In yet another embodiment, the methods disclosed herein further comprise applying a composition further comprising at least two strains are selected from the group consisting of: Metarhizium robertsii 15013-1, Metarhizium robertsii 23013-3, Metarhizium anisopliae 3213-1 and combinations thereof.

In yet another embodiment, the methods disclosed herein further comprise applying a composition comprising one or more agrochemically active compounds selected from the group consisting of: an insecticide, a fungicide, a bactericide, and a nematicide. In one embodiment, the fungicide comprises a fungicide composition selected from the group consisting of azoxystrobin, thiabendazole, fludioxonil, metalaxyl, tebuconazole, prothioconazole, ipconazole, penflufen, sedaxane. In another embodiment, a composition comprises a fungal entompathogen, wherein the fungal entomopathogen is resistant to a fungicide. In another embodiment, a composition comprises a fungal entompathogen, wherein the fungal entomopathogen retains insecticidal activity in the presence of a fungicide.

In still another embodiment, the methods disclosed herein further comprise applying a composition further comprising a compound selected from the group consisting of a safener, a lipo-chitooligosaccharide, an isoflavone, and a ryanodine receptor modulator.

In another embodiment, the methods disclosed herein further comprise applying the composition in an effective amount to inhibit growth of a plant pathogen, including but not limited to bacteria, a fungus, a nematode, an insect, a virus, and a protozoa.

In another embodiment, the methods disclosed herein further comprise applying the composition in an effective amount to provide pesticidal activity to bacteria, plants, plant cells, tissues and seeds. In another embodiment, the composition is an effective amount to provide pesticidal activity to Coleopteran, Hemipteran or Lepidopteran insects. In still another embodiment, the composition is an effective amount to provide pesticidal activity to Diabrotica virgifera virgifera.

In another embodiment, the methods disclosed herein relate to increasing durability of a Coleopteran insecticidal trait of a genetically modified or transgenic seed, plant part, or plant to a plant pathogen, a pest, or an insect comprising inoculating a genetically modified or transgenic seed, plant part, or plant with a composition comprising a fungal entomopathogen selected from the group consisting of Metarhizium robertsii 15013-1, Metarhizium robertsii 23013-3, and Metarhizium anisopliae 3213-1, wherein the genetically modified or transgenic seed, plant part or plant comprises a Coleopteran insecticidal trait.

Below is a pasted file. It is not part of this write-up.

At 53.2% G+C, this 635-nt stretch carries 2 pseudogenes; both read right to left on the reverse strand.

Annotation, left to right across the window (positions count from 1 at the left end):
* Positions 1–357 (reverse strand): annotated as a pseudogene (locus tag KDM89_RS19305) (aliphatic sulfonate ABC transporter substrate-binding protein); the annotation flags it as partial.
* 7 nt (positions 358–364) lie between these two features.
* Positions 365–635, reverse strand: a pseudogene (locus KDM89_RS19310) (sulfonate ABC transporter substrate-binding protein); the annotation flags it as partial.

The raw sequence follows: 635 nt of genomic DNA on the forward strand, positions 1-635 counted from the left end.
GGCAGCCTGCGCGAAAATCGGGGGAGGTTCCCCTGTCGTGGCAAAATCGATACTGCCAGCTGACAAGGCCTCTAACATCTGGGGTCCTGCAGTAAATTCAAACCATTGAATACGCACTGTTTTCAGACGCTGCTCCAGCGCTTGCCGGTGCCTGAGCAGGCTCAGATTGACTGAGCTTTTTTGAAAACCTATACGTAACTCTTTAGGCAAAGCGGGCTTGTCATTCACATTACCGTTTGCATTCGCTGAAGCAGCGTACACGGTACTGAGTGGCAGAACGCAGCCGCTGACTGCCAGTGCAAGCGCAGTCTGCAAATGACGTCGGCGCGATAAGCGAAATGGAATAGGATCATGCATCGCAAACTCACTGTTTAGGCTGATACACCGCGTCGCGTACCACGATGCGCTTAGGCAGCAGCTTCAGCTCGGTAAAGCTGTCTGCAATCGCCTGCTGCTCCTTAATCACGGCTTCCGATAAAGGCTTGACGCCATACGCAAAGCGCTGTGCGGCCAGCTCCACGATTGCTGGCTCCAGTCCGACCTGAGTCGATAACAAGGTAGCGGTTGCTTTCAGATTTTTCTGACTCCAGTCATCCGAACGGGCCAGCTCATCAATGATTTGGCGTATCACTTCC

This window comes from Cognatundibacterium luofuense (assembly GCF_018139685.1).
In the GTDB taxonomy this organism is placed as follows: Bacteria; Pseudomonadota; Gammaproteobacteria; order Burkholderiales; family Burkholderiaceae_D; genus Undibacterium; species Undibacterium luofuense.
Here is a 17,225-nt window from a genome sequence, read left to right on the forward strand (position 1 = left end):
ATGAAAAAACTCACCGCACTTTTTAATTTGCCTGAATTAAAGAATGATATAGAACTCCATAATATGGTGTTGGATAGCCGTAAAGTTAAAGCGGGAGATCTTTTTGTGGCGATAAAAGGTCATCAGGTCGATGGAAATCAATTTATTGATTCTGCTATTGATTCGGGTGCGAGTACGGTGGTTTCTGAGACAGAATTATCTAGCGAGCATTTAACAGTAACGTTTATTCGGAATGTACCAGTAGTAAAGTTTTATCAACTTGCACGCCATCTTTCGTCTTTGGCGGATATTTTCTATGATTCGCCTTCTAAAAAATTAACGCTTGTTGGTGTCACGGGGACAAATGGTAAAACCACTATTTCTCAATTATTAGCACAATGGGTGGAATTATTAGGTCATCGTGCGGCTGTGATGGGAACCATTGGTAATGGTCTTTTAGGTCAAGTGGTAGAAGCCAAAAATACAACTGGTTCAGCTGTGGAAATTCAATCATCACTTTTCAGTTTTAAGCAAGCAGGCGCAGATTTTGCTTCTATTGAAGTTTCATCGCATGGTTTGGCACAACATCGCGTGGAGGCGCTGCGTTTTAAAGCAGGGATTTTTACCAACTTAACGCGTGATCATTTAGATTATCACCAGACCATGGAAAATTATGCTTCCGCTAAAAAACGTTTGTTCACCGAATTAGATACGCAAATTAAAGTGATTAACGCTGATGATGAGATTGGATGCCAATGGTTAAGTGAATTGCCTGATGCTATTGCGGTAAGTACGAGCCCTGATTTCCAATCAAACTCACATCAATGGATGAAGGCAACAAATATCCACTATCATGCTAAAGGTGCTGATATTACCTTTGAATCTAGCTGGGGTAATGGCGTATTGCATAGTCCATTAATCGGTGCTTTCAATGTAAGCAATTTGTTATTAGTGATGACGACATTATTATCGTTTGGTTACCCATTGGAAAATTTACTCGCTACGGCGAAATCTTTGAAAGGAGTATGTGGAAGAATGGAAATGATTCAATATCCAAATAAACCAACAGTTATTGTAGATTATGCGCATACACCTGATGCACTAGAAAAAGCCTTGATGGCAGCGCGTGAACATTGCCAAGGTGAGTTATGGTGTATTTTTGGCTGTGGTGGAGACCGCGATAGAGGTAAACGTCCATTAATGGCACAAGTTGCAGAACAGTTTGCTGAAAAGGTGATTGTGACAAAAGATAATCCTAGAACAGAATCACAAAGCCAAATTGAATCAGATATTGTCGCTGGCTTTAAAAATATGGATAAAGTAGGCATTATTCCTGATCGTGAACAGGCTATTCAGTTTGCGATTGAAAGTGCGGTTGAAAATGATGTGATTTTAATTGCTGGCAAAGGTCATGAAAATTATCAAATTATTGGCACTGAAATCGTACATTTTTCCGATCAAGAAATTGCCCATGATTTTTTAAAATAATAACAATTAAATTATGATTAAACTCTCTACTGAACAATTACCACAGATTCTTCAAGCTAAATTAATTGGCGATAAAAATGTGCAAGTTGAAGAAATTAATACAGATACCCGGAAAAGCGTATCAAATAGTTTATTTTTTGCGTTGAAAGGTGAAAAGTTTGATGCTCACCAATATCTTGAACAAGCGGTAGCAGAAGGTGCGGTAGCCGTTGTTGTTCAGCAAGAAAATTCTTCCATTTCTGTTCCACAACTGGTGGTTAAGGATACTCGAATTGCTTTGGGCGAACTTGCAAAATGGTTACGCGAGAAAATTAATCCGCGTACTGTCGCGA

DESCRIPTION OF THE DRAWINGS

FIG. 1. Field study CRWNIS results of liquid or sequential application of 15013-1, 23013-3, and 3213-1 strain formulations under insect pressure.

DETAILED DESCRIPTION

The embodiments of the invention are not limited by the exemplary methods and materials disclosed, and any methods and materials similar or equivalent to those described can be used in the practice or testing of embodiments of this invention. Numeric ranges are inclusive of the numbers defining the range.

The headings provided are not limitations of the various aspects or embodiments of this invention, which can be had by reference to the specification.

Other definitions of terms may appear throughout the specification. It is to be understood the embodiments of the invention are not limited to particular embodiments described, and additional embodiments may vary. It is also to be understood that the terminology used is to describe the embodiments only, and is not intended to be limiting, since the scope of the embodiments of the invention will be limited only by the appended claims and equivalents thereof.

The article “a” and “an” are used to refer to one or more than one (i.e., to at least one) of the grammatical object of the article. For example, “an element” means one or more element.

As used herein, “administer” refers to the action of introducing a strain and/or a composition to an environment for pathogen, pest, or insect inhibition or to improve plant performance.